Cowen bids to drum up business in New York

 

TAOISEACH BRIAN Cowen tried to sell Ireland’s new Innovation Fund in the temple of American capitalism, the New York Stock Exchange, yesterday.

“The focus of all efforts must be the entrepreneur and enterprise,” Mr Cowen told a breakfast audience of some two dozen people. He informed them that Ireland’s GDP is growing by 2.7 per cent, and vaunted the merits of Ireland’s new €500 million fund.

Over the next five years, the National Pension Reserve Fund (NPRF) and Enterprise Ireland are to provide €250 million for the scheme, which is intended to lure venture capital to Ireland. Venture capitalists are to provide the other €250 million.

“It’s about Ireland setting itself up as a place where business can be done, where start-ups can take place, where we can develop technology, life sciences and other areas, ensure that there is the sort of risk capital to help those companies scale up,” Mr Cowen told journalists on a balcony overlooking the trading floor.

One needs a tutorial in business jargon to follow the Taoiseach’s visit. “Progress” and “scale” are verbs, the latter meaning to make a company grow. “Dealflow” signifies the flow of deals.

Unlike President Mary McAleese’s visit to the stock exchange in May, journalists were not allowed to speak to breakfast guests or to accompany Mr Cowen on the trading floor. A promised list of participants did not materialise before this newspaper’s deadline.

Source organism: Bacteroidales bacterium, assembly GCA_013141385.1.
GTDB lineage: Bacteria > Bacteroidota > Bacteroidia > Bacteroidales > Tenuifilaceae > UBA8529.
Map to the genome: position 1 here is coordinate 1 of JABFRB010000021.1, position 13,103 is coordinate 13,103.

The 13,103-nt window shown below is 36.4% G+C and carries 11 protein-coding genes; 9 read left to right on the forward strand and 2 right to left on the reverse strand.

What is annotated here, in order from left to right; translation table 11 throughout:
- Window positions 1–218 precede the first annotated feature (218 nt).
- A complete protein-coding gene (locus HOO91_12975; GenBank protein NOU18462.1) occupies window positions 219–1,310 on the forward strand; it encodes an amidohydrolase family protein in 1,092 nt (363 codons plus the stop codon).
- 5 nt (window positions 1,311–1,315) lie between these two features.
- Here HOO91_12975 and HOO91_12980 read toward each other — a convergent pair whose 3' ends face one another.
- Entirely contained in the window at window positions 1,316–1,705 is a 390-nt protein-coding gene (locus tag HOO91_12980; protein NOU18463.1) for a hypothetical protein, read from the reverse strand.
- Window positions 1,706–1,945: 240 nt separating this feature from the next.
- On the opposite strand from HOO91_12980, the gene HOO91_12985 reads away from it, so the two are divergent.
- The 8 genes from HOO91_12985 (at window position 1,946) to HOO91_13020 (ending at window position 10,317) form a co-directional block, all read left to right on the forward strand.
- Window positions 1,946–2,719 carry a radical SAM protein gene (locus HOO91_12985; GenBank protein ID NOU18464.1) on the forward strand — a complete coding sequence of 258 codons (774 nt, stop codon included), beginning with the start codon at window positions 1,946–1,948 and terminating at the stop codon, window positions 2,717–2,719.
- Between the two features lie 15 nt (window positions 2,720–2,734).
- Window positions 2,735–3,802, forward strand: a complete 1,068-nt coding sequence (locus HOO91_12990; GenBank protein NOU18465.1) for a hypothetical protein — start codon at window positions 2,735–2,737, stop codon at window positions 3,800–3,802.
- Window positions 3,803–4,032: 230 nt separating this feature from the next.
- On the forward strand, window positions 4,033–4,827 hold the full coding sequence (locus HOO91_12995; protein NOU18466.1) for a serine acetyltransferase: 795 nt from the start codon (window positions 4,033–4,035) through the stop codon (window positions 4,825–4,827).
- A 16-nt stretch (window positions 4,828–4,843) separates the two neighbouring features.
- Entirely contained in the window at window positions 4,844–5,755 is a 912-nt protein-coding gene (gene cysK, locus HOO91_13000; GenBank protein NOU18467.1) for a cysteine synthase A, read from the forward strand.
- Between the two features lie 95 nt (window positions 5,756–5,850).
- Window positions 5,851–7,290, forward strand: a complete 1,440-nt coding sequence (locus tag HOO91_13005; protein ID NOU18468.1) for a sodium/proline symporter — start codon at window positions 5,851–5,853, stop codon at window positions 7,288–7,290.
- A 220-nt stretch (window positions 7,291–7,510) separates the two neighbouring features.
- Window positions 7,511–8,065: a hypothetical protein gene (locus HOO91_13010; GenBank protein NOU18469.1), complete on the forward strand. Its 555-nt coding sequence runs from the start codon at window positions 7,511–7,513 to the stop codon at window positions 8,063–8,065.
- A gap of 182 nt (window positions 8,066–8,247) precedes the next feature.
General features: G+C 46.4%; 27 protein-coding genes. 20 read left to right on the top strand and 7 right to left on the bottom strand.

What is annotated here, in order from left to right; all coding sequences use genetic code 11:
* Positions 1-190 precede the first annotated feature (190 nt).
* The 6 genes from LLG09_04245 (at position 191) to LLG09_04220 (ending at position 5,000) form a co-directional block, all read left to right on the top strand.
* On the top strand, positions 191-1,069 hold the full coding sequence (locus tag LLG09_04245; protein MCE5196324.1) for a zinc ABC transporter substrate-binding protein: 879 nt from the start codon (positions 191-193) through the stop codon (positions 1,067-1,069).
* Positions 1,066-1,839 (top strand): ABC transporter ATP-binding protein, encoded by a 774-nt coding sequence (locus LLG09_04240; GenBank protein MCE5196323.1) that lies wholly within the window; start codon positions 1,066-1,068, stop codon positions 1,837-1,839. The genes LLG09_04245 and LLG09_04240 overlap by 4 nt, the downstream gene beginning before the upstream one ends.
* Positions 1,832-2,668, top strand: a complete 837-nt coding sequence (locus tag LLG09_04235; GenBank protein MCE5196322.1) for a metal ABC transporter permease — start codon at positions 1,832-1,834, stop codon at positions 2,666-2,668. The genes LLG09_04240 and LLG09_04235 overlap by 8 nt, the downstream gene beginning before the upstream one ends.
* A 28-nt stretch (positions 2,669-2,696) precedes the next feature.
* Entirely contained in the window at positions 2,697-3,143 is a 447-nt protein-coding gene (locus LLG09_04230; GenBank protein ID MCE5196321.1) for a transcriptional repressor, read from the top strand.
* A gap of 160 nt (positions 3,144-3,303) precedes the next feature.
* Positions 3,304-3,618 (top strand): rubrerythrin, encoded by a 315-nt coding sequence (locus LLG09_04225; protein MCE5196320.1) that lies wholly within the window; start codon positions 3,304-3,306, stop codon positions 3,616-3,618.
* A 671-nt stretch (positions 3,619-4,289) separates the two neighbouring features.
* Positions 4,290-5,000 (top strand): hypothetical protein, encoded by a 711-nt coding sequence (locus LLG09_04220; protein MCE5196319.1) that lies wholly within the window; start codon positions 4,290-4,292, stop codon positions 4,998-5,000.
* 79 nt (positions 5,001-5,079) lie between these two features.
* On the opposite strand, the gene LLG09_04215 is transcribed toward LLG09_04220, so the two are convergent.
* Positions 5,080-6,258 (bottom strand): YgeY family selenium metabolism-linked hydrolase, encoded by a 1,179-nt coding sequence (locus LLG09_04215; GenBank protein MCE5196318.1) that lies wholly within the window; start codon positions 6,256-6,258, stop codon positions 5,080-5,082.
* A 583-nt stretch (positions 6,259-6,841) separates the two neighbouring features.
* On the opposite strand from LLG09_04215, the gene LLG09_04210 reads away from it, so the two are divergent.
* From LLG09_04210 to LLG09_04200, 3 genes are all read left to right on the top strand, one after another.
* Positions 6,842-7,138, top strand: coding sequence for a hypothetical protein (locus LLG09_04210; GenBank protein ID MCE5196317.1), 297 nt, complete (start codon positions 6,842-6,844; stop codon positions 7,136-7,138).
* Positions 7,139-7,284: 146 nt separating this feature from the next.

Mr Cowen said the Government has been discussing the fund with potential investors for up to a year, and that his launch was “well received” by guests whom he described as “people from the stock exchange, people who are involved with Irish America and who are involved in business”.

“Might Irish people take exception to the Government providing €250 million to mostly foreign venture capitalists, at the very moment when it is looking for another €3 billion in cuts in public services,” I asked the Taoiseach.

“We have to invest in our country as well,” Mr Cowen said.

“We have to get our situation into a place where what we spend and what we obtain from taxpayers comes into balance . . . These are investments that we are making by which we want to get a return for taxpayers.

“There are enterprises that need venture risk capital to be made available, and Ireland has to establish itself a reputation for having that sort of financial arrangement in place as well.”

The Taoiseach again emphasised the dual necessities of cutting costs while investing in innovation in an interview with the Bloomberg business network.

Irish exports are rising 4.5 per cent this year, Mr Cowen said. “For a small, open economy like us, with a small domestic market, export-led growth is the way by which we can create wealth and increase standards of living at home and provide job opportunities. We have a well-educated work force. We are small. We are flexible. We are adaptable.”

US reactions to Ireland’s efforts have been mixed. On June 29th, the New York Timesand the Wall Street Journalpublished lengthy articles on the Irish economy. The former gave a bleak assessment of a “once thriving nation . . . struggling, with no sign of a rapid turnaround in sight,” while the Journalreported that the fall in the value of the euro will “spur Irish turnaround”.

“Despite everything Ireland has done, the markets seem only half-convinced,” says David Lynch, the author of the forthcoming book When the Luck of the Irish Ran Out, which chronicles Ireland’s transformation since the mid-1980s.

“Over the past 90 days, the yield on Irish 10-year bonds has crept up a bit as have the prices of its sovereign credit default swaps, indicating that investors remain worried about Ireland’s prospects for avoiding default.”